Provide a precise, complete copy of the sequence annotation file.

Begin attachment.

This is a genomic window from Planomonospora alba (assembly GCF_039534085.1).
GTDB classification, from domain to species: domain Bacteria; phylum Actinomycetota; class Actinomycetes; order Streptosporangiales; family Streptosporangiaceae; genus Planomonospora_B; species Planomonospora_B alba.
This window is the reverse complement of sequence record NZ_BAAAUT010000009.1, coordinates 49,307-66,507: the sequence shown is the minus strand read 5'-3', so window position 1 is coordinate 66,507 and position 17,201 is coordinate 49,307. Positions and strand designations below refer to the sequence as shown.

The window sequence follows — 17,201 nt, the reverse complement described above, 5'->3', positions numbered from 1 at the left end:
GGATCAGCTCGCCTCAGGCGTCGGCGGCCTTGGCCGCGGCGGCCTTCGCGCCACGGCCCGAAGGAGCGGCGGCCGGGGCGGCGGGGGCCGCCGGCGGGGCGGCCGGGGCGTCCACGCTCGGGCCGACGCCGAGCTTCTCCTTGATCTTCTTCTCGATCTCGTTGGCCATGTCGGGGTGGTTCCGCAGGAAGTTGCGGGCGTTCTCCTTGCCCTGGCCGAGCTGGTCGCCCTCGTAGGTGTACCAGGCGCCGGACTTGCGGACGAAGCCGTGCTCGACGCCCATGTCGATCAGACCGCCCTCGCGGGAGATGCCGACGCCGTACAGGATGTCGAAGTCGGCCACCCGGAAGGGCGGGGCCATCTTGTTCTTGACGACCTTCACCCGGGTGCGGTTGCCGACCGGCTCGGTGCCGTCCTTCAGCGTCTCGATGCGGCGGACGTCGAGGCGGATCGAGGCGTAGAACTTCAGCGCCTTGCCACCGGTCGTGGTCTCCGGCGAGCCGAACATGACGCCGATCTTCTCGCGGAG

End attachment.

This is a genomic window from Planomonospora alba (assembly GCF_039534085.1).
GTDB classification, from domain to species: domain Bacteria; phylum Actinomycetota; class Actinomycetes; order Streptosporangiales; family Streptosporangiaceae; genus Planomonospora_B; species Planomonospora_B alba.
This window is the reverse complement of sequence record NZ_BAAAUT010000009.1, coordinates 49,307-66,507: the sequence shown is the minus strand read 5'-3', so window position 1 is coordinate 66,507 and position 17,201 is coordinate 49,307. Positions and strand designations below refer to the sequence as shown.

The window sequence follows — 17,201 nt, the reverse complement described above, 5'->3', positions numbered from 1 at the left end:
GGATCAGCTCGCCTCAGGCGTCGGCGGCCTTGGCCGCGGCGGCCTTCGCGCCACGGCCCGAAGGAGCGGCGGCCGGGGCGGCGGGGGCCGCCGGCGGGGCGGCCGGGGCGTCCACGCTCGGGCCGACGCCGAGCTTCTCCTTGATCTTCTTCTCGATCTCGTTGGCCATGTCGGGGTGGTTCCGCAGGAAGTTGCGGGCGTTCTCCTTGCCCTGGCCGAGCTGGTCGCCCTCGTAGGTGTACCAGGCGCCGGACTTGCGGACGAAGCCGTGCTCGACGCCCATGTCGATCAGACCGCCCTCGCGGGAGATGCCGACGCCGTACAGGATGTCGAAGTCGGCCACCCGGAAGGGCGGGGCCATCTTGTTCTTGACGACCTTCACCCGGGTGCGGTTGCCGACCGGCTCGGTGCCGTCCTTCAGCGTCTCGATGCGGCGGACGTCGAGGCGGATCGAGGCGTAGAACTTCAGCGCCTTGCCACCGGTCGTGGTCTCCGGCGAGCCGAACATGACGCCGATCTTCTCGCGGAG